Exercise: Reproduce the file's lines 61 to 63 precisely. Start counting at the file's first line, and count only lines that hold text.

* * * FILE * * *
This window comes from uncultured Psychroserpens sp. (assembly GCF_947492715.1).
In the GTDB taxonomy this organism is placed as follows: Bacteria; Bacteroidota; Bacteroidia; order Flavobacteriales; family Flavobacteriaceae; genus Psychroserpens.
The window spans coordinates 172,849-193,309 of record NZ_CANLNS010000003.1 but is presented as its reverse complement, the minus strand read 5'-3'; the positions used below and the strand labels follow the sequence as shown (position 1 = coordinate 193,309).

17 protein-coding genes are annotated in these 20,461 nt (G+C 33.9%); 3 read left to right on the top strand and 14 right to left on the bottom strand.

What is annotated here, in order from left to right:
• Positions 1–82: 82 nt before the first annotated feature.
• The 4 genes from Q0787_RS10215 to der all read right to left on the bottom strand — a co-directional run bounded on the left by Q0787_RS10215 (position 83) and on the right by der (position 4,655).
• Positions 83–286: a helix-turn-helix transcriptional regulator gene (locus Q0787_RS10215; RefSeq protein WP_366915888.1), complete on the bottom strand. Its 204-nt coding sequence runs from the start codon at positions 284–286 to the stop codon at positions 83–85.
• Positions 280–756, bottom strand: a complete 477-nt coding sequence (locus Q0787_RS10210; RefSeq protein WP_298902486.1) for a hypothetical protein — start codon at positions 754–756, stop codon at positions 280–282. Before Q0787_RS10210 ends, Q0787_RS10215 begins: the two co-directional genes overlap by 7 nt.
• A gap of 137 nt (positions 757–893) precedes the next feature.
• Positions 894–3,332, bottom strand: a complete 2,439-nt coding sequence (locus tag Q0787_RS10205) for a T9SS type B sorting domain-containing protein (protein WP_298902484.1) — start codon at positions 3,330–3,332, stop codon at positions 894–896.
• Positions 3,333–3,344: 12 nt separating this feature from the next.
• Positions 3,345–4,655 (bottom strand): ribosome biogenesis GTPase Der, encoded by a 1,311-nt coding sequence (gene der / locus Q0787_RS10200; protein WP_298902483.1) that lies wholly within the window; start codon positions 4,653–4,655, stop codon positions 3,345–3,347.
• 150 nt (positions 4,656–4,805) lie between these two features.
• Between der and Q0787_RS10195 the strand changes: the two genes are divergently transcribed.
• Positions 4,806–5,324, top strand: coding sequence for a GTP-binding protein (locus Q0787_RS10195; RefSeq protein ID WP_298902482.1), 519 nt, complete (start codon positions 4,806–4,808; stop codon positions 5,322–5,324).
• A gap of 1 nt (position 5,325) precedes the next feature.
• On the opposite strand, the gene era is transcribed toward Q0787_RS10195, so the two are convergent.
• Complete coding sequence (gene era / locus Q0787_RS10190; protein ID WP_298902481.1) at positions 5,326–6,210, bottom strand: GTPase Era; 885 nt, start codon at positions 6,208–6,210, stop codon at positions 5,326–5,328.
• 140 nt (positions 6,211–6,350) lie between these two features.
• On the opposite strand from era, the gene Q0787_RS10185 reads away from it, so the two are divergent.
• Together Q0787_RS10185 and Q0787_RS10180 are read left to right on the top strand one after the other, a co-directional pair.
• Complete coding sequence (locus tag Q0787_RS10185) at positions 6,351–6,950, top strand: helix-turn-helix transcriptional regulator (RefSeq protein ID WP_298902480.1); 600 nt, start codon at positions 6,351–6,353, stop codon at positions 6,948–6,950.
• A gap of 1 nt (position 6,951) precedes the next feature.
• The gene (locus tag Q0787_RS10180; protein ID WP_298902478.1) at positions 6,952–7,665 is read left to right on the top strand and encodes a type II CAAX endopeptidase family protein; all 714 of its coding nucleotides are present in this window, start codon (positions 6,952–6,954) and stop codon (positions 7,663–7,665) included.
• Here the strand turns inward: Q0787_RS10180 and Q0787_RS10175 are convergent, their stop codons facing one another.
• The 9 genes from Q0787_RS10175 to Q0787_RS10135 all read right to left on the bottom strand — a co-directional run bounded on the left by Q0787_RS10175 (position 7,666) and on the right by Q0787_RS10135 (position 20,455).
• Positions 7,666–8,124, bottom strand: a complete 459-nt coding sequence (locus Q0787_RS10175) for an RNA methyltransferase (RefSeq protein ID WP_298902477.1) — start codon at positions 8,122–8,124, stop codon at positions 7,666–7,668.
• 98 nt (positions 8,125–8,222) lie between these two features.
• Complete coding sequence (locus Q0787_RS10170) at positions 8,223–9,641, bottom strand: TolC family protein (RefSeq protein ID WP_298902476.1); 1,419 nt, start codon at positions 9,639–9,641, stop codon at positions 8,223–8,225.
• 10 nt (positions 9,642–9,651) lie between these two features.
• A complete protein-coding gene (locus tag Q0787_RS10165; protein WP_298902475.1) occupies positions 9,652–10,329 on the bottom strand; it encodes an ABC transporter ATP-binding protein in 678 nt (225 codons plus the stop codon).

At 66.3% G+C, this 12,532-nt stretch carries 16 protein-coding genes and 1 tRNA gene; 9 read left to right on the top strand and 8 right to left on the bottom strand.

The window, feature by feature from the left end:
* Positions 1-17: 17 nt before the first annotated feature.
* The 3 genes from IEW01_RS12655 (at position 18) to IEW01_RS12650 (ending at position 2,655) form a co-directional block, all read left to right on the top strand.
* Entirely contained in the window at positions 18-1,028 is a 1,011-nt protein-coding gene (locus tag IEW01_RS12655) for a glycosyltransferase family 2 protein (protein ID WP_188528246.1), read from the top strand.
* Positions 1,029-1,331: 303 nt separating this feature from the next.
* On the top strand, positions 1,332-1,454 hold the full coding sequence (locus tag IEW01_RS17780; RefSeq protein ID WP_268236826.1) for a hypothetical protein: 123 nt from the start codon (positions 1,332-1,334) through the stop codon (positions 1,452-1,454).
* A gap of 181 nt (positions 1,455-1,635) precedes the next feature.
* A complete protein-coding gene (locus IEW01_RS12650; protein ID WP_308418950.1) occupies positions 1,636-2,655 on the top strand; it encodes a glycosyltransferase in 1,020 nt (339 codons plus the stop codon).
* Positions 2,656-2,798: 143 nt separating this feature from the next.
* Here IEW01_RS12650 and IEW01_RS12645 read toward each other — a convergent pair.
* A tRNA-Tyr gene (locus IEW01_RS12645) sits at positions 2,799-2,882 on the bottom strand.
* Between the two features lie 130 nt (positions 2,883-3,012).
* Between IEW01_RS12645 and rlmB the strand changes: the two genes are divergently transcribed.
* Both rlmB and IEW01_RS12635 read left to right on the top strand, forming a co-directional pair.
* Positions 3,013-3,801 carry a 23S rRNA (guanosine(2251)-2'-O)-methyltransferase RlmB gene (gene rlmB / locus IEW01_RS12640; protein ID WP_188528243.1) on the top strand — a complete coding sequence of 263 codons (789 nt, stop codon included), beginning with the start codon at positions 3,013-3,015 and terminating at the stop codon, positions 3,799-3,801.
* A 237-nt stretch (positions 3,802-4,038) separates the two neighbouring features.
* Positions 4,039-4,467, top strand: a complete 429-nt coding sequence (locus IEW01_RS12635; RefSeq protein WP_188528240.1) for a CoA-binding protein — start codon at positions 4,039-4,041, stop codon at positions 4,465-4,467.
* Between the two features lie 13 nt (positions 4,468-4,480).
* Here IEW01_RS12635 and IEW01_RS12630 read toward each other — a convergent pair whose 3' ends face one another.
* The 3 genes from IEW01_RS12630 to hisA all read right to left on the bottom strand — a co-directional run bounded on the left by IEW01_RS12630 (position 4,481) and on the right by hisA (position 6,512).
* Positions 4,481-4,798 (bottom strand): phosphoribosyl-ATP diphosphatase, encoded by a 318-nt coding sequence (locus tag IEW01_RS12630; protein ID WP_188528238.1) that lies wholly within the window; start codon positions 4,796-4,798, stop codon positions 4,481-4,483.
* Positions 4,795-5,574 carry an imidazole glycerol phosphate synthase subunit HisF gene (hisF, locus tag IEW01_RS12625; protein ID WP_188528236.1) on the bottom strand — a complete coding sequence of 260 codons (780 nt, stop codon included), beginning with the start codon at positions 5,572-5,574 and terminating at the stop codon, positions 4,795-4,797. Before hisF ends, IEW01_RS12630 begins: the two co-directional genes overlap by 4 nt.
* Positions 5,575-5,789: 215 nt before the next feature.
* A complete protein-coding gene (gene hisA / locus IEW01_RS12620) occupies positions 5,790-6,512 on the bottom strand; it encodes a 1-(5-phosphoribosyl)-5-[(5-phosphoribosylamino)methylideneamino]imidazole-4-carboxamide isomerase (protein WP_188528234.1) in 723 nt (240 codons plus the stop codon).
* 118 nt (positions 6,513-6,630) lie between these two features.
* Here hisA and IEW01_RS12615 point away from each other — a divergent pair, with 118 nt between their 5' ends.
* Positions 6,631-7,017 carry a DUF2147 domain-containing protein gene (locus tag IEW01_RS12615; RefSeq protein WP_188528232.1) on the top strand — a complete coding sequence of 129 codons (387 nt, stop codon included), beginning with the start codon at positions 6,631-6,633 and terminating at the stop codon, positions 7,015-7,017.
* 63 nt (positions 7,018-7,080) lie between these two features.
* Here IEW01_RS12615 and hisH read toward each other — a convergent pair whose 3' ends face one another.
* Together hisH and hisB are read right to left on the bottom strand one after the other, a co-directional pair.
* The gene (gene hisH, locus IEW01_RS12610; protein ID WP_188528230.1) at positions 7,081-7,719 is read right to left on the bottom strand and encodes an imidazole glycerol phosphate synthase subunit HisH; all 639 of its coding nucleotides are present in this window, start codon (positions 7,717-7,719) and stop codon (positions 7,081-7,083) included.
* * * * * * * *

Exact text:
* 63 nt (positions 7,018-7,080) lie between these two features.
* Here IEW01_RS12615 and hisH read toward each other — a convergent pair whose 3' ends face one another.
* Together hisH and hisB are read right to left on the bottom strand one after the other, a co-directional pair.